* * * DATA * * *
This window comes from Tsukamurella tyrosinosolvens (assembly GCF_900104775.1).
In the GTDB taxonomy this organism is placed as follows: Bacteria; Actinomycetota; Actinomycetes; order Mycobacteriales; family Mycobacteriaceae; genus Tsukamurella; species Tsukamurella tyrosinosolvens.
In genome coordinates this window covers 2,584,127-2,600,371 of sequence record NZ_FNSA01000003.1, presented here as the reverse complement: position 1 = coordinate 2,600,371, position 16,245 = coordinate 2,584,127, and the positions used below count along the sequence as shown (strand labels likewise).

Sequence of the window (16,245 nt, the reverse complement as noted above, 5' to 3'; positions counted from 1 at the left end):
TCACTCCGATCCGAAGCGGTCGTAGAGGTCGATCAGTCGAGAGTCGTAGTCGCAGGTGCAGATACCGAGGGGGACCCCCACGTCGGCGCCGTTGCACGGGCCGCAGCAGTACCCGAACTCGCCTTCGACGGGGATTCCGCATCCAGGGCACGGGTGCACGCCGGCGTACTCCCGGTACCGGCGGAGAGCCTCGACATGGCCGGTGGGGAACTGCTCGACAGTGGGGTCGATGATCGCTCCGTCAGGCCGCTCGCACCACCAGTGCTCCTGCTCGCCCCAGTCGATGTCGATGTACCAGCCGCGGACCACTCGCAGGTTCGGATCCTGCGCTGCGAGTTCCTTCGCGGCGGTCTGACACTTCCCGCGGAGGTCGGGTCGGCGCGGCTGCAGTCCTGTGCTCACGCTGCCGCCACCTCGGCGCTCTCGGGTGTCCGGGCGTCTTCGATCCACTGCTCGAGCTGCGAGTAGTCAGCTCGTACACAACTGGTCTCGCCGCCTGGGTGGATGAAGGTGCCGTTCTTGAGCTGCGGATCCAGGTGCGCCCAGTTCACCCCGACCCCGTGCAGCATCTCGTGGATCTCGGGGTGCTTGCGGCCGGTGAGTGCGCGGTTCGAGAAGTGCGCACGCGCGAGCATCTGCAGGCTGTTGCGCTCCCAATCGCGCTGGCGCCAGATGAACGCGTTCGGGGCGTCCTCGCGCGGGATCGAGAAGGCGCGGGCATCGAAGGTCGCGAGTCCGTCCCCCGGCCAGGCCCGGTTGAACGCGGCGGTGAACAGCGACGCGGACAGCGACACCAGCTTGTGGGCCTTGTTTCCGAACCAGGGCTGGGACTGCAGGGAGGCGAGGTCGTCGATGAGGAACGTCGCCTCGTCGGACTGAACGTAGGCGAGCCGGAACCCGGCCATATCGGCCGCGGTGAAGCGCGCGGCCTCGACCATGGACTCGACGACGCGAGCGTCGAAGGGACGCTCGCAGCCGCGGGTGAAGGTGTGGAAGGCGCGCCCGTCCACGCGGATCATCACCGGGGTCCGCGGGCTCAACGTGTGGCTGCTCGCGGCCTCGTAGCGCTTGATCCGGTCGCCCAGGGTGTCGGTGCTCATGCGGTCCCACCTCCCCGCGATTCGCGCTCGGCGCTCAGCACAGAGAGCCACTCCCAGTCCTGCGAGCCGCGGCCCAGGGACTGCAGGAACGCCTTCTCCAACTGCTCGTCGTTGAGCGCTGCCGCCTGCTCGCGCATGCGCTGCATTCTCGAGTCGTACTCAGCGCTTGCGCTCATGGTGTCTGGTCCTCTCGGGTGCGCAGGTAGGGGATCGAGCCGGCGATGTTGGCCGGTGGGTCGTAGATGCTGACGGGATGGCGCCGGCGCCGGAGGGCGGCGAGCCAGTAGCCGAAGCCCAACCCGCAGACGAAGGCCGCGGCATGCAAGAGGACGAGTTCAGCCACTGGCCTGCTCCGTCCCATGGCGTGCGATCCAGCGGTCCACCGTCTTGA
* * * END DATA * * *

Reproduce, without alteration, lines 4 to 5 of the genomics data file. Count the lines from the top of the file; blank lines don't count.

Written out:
Sequence of the window (16,245 nt, the reverse complement as noted above, 5' to 3'; positions counted from 1 at the left end):
TCACTCCGATCCGAAGCGGTCGTAGAGGTCGATCAGTCGAGAGTCGTAGTCGCAGGTGCAGATACCGAGGGGGACCCCCACGTCGGCGCCGTTGCACGGGCCGCAGCAGTACCCGAACTCGCCTTCGACGGGGATTCCGCATCCAGGGCACGGGTGCACGCCGGCGTACTCCCGGTACCGGCGGAGAGCCTCGACATGGCCGGTGGGGAACTGCTCGACAGTGGGGTCGATGATCGCTCCGTCAGGCCGCTCGCACCACCAGTGCTCCTGCTCGCCCCAGTCGATGTCGATGTACCAGCCGCGGACCACTCGCAGGTTCGGATCCTGCGCTGCGAGTTCCTTCGCGGCGGTCTGACACTTCCCGCGGAGGTCGGGTCGGCGCGGCTGCAGTCCTGTGCTCACGCTGCCGCCACCTCGGCGCTCTCGGGTGTCCGGGCGTCTTCGATCCACTGCTCGAGCTGCGAGTAGTCAGCTCGTACACAACTGGTCTCGCCGCCTGGGTGGATGAAGGTGCCGTTCTTGAGCTGCGGATCCAGGTGCGCCCAGTTCACCCCGACCCCGTGCAGCATCTCGTGGATCTCGGGGTGCTTGCGGCCGGTGAGTGCGCGGTTCGAGAAGTGCGCACGCGCGAGCATCTGCAGGCTGTTGCGCTCCCAATCGCGCTGGCGCCAGATGAACGCGTTCGGGGCGTCCTCGCGCGGGATCGAGAAGGCGCGGGCATCGAAGGTCGCGAGTCCGTCCCCCGGCCAGGCCCGGTTGAACGCGGCGGTGAACAGCGACGCGGACAGCGACACCAGCTTGTGGGCCTTGTTTCCGAACCAGGGCTGGGACTGCAGGGAGGCGAGGTCGTCGATGAGGAACGTCGCCTCGTCGGACTGAACGTAGGCGAGCCGGAACCCGGCCATATCGGCCGCGGTGAAGCGCGCGGCCTCGACCATGGACTCGACGACGCGAGCGTCGAAGGGACGCTCGCAGCCGCGGGTGAAGGTGTGGAAGGCGCGCCCGTCCACGCGGATCATCACCGGGGTCCGCGGGCTCAACGTGTGGCTGCTCGCGGCCTCGTAGCGCTTGATCCGGTCGCCCAGGGTGTCGGTGCTCATGCGGTCCCACCTCCCCGCGATTCGCGCTCGGCGCTCAGCACAGAGAGCCACTCCCAGTCCTGCGAGCCGCGGCCCAGGGACTGCAGGAACGCCTTCTCCAACTGCTCGTCGTTGAGCGCTGCCGCCTGCTCGCGCATGCGCTGCATTCTCGAGTCGTACTCAGCGCTTGCGCTCATGGTGTCTGGTCCTCTCGGGTGCGCAGGTAGGGGATCGAGCCGGCGATGTTGGCCGGTGGGTCGTAGATGCTGACGGGATGGCGCCGGCGCCGGAGGGCGGCGAGCCAGTAGCCGAAGCCCAACCCGCAGACGAAGGCCGCGGCATGCAAGAGGACGAGTTCAGCCACTGGCCTGCTCCGTCCCATGGCGTGCGATCCAGCGGTCCACCGTCTTGA